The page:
Kentucky Mine Safety Bill Gets Union's Support
The United Mine Workers of America's international president, Cecil E. Roberts, congratulated Kentucky legislators March 12 for passing an overhaul of the state's mine safety laws. "Today's passage by the Kentucky Legislature of sweeping mine safety legislation marks an historic and critically needed turning point for mine safety in the state of Kentucky and in our nation," Roberts said, according to a release posted by the union.
"The additional inspections required under this legislation are very important, and the UMWA urges the state to be rigorous in its inspection and enforcement activities. As critical as this legislation is for the safety of miners, it will mean nothing if the state doesn't follow through and enforce it," Roberts said. The bill passed both houses of the legislature over the weekend after "intense negotiations," and Gov. Ernie Fletcher has said he will sign it into law, the Louisville Courier-Journal reported yesterday. That article listed several changes made at the behest of coal companies in the bill's original language; for example, the bill originally said each miner would have a methane detector but now says each miner working alone and groups of two or more working in close proximity will have them, the newspaper reported.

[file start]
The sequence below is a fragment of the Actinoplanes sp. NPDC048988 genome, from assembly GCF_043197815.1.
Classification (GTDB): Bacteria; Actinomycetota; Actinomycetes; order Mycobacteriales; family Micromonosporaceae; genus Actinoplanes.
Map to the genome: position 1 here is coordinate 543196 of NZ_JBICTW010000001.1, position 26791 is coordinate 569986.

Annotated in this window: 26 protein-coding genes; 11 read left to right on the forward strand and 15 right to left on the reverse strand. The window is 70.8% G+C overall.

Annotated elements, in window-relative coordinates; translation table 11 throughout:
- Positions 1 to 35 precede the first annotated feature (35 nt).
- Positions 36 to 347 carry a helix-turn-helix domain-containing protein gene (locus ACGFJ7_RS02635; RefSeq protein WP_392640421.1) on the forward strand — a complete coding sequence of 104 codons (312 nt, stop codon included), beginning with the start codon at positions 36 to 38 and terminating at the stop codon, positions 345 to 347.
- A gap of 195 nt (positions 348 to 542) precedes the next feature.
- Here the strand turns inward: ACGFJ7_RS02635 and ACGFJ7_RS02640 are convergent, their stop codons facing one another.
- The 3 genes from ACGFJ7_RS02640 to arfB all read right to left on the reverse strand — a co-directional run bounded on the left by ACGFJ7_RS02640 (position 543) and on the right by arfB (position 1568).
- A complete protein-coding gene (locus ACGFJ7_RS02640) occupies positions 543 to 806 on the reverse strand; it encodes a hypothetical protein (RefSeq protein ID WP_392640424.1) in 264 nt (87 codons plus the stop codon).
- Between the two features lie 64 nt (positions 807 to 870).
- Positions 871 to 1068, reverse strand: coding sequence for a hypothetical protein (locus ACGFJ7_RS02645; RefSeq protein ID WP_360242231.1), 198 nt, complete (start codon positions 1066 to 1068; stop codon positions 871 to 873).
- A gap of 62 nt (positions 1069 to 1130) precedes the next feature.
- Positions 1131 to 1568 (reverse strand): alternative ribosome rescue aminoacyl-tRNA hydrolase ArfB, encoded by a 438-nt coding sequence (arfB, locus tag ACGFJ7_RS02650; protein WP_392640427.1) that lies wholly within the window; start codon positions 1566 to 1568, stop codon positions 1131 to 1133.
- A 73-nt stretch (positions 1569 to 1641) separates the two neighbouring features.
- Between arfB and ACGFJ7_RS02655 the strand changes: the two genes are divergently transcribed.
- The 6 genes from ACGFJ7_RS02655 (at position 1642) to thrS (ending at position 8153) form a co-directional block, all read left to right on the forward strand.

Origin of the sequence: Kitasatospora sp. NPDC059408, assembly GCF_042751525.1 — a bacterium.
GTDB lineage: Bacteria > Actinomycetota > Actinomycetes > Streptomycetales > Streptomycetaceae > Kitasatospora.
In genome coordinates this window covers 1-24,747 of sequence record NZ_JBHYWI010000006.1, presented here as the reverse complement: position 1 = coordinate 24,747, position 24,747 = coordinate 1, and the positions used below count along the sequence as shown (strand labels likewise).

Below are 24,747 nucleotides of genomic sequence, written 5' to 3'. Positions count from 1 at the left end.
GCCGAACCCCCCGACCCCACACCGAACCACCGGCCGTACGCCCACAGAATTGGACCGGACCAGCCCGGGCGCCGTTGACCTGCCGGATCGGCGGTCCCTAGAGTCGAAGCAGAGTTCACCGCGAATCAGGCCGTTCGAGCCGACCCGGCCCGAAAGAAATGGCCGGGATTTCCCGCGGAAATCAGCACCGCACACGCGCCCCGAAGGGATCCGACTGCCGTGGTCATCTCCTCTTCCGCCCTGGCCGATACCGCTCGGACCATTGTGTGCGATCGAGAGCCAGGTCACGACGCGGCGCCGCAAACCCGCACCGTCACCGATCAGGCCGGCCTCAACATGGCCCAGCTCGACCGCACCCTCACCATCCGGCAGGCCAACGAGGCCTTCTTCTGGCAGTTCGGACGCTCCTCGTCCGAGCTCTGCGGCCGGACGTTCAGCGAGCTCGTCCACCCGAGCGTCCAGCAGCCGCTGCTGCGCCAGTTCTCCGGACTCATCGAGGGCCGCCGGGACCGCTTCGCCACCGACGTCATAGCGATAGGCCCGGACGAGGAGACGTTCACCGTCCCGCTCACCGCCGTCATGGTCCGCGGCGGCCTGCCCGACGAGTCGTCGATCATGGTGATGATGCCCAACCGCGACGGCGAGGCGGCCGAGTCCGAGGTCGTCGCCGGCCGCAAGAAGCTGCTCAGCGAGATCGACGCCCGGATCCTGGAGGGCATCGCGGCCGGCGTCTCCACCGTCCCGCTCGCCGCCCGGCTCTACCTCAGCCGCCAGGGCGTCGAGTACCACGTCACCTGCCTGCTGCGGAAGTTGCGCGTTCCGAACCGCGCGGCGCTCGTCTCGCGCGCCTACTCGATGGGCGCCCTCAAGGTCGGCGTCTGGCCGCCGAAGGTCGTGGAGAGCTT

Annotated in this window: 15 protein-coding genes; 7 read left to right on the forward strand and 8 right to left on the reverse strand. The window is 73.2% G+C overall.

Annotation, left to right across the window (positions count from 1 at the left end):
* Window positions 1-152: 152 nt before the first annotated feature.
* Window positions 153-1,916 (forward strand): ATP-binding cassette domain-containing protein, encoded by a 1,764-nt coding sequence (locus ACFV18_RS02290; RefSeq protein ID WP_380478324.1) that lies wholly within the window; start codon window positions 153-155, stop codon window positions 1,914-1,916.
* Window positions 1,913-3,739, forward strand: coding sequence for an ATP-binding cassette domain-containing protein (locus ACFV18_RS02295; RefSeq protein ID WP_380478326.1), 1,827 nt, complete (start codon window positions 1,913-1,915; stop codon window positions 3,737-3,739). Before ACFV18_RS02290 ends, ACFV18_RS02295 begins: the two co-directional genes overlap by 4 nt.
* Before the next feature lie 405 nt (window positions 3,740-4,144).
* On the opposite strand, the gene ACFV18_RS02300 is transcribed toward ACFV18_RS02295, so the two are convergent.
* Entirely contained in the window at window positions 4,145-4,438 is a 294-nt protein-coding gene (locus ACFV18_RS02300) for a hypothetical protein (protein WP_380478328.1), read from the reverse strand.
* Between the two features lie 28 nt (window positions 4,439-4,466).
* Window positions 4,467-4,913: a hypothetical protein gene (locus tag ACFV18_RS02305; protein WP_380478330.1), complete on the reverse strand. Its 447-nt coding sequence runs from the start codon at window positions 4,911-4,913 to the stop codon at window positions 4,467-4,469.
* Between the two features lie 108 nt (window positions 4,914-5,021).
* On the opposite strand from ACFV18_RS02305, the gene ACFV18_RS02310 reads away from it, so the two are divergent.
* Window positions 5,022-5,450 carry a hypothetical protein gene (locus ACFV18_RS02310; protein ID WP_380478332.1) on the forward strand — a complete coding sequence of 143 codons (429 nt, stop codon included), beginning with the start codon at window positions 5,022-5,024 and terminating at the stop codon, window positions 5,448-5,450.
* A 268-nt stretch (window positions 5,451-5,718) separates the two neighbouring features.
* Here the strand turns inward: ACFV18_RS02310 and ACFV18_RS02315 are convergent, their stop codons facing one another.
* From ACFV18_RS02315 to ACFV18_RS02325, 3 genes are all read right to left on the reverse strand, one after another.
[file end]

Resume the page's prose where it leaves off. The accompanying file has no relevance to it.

Roberts thanked the families of coal miners who died in Kentucky and elsewhere in America in 2006, calling these relatives "vital spokespersons in the fight to improve mine safety. The widows from Harlan County and elsewhere provided a very real and needed perspective in this struggle. Without their voices and determination, this legislation may very well not have passed. Coal miners throughout Kentucky owe them a great debt of gratitude."